Lucy Liu: On-Screen and On-Canvas
Friday, November 15, 2013
In the mid-1990s, a promising young artist started showing her paintings and photographs at galleries in New York. Over the years, Yu Ling built a respectable career with exhibits in Los Angeles, Miami, Munich, and London. Then a few years ago, the art world learned that Yu Ling is also Lucy Liu, co-star of Ally McBeal, Charlie’s Angels, Kill Bill, and now the CBS series Elementary.
Lucy Liu grew up in Queens, in a very traditional Chinese family (Yu Ling is her Chinese name). Her parents weren’t even skeptical about a career in acting, she tells Kurt Andersen: “It was sort of like, 'what is that?' There wasn’t even a category for art.” Then she got cast as the lead in a play at the University of Michigan, “and that was the first time I recognized that as somebody who was Asian, I could do something that was not behind the scenes.” She still struggles with typecasting, though — for years after Quentin Tarantino’s Kill Bill, she was asked to play villains who knew kung fu. Currently she’s the mild-mannered Joan Watson, the sidekick to Sherlock Holmes on Elementary, a reboot set in present-day New York.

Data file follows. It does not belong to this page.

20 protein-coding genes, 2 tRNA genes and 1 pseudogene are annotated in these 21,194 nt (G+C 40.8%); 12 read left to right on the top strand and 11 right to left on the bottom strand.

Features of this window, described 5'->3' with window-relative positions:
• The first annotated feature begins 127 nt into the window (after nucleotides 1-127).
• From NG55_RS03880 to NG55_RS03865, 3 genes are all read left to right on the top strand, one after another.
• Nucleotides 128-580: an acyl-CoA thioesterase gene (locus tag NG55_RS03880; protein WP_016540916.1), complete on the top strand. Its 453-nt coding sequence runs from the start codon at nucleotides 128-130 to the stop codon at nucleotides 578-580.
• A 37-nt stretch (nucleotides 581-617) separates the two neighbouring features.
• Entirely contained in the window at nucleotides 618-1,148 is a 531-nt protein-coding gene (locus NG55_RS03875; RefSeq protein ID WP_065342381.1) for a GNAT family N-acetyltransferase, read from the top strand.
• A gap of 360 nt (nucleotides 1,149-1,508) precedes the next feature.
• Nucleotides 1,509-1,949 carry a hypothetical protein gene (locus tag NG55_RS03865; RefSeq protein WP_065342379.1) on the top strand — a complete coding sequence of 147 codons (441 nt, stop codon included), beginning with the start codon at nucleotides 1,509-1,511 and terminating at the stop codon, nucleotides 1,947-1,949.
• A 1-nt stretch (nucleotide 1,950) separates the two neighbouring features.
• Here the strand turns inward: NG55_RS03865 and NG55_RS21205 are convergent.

While she was becoming a movie star, Liu seriously pursued painting, sometimes bringing paints and canvases to her trailer. Liu’s paintings range from figurative to abstract, but only recently embraced Chinese imagery in her latest work, Seventy-Two. A new book of her work bears the name Lucy Liu. “People are going to criticize whether you use your name or not,” she realized. “I decided to embrace it fully and just go for it."
Slideshow: Lucy Liu's paintings